Gurnee mayoral candidates debate on village's authority over ETO-emitting factory

  • One Gurnee mayoral candidate says he would use the village's home rule powers to try to shut down the Vantage Specialty Chemicals facility on Porett Drive, but his opponent says that's outside the village's authority and would likely lead to costly lawsuits.

      One Gurnee mayoral candidate says he would use the village's home rule powers to try to shut down the Vantage Specialty Chemicals facility on Porett Drive, but his opponent says that's outside the village's authority and would likely lead to costly lawsuits. Paul Valade | Staff Photographer, 2019

  • Thomas Hood

    Thomas Hood

  • David Weinstein

    David Weinstein

 
 
Posted3/1/2021 5:30 AM

The two candidates vying to be Gurnee's next mayor disagree on how well the village has addressed concerns about the cancer-causing gas ethylene oxide and what steps they can take going forward.

Village board member and mayoral candidate Thomas Hood maintains the village has done much by working with lawmakers who crafted new regulations regarding ETO, partnering with other municipalities to do expanded testing and keeping residents in the loop with 42 news updates so far.

 

David Weinstein, however, said the village has "done nothing" about Vantage Specialty Chemicals, a Gurnee-based manufacturer that uses ETO as a sterilizing agent and releases emissions into the air.

"I would exercise will and leadership and I would close, at a minimum, I would close Vantage down," Weinstein said at a joint Daily Herald editorial board endorsement interview last week.

Weinstein, a lawyer, said he would use the village's home rule authority to shut Vantage down and protect the health of residents.

But Hood, who also is a lawyer, said attempts to shut Vantage down would land the village in legal trouble and run counter to the advice of attorneys. Last year, the village hired a Chicago-based law firm to provide analysis on whether Gurnee could use home rule to create ordinances banning ethylene oxide.

Dennis Walsh, of Klein, Thorpe & Jenkins Ltd., wrote in a Feb. 17, 2020, letter that home rule authority is in the state constitution with the idea that local problems are usually best addressed at the local level of government. But, because air pollution travels, it has largely fallen to the state to regulate it, Walsh said, and Illinois courts traditionally forbid local authorities from regulating matters better suited for the state.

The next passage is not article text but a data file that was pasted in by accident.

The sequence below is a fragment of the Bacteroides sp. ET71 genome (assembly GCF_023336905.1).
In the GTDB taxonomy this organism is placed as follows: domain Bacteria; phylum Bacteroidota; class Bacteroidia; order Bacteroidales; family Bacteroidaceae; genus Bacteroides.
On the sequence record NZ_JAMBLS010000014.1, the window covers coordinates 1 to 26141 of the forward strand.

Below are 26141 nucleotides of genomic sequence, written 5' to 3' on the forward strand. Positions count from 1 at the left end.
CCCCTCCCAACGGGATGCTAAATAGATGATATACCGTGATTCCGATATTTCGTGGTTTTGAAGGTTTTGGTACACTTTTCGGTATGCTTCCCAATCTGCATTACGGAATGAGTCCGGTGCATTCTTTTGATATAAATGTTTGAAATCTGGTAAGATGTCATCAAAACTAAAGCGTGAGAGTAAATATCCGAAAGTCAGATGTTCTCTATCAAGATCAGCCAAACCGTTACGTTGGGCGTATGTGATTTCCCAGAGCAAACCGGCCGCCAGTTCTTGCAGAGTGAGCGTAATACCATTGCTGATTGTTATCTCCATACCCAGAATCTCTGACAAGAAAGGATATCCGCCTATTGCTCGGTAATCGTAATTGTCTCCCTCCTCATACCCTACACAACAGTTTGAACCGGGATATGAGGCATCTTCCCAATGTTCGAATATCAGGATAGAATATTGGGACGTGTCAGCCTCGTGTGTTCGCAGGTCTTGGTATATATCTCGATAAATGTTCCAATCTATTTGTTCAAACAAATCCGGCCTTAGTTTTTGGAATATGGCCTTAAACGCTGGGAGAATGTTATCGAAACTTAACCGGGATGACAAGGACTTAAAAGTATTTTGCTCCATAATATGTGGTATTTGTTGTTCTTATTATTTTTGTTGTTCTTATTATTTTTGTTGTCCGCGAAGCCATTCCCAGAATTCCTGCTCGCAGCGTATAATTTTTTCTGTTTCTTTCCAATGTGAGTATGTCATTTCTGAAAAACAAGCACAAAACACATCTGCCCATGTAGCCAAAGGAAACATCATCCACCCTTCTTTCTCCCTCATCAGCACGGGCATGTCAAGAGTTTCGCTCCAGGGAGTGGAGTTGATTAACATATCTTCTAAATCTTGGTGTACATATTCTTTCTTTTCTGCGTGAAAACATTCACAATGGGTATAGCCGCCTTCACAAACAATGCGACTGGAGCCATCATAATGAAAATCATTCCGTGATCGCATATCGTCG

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"Legal consequences could potentially be hundreds of thousands of dollars of legal fees that could potentially damage rewards against us that could affect the rest of the village," Hood said.

Along with Vantage, two other suburban manufacturers -- Medline in Waukegan and Sterigenics in Willowbrook -- have faced public scrutiny over their use of ETO. Sterigenics was shut down by the Illinois Environmental Protection Agency in February 2019 after air pollution tests there revealed extreme day-to-day fluctuations in levels of ethylene oxide, the highest levels recorded at that time. In September, company officials said the Willowbrook plant would not reopen, citing the "unstable legislative and regulatory landscape in Illinois."

After the state and federal government both declined to conduct tests near Vantage and Medline, Lake County, Gurnee and Waukegan implemented their own air-testing program and shared the cost. The Illinois EPA funded the second and third phases. In prior reports, representatives for the two companies have argued while they released ETO, the amount did not exceed existing regulations.

Over the course of the testing period, a measure said to be the most stringent in the nation regarding ETO emissions was signed into state law. As a result, Vantage and Medline upgraded their emission controls, which company officials said will eliminate 99.9% of all ethylene oxide used in their processes.

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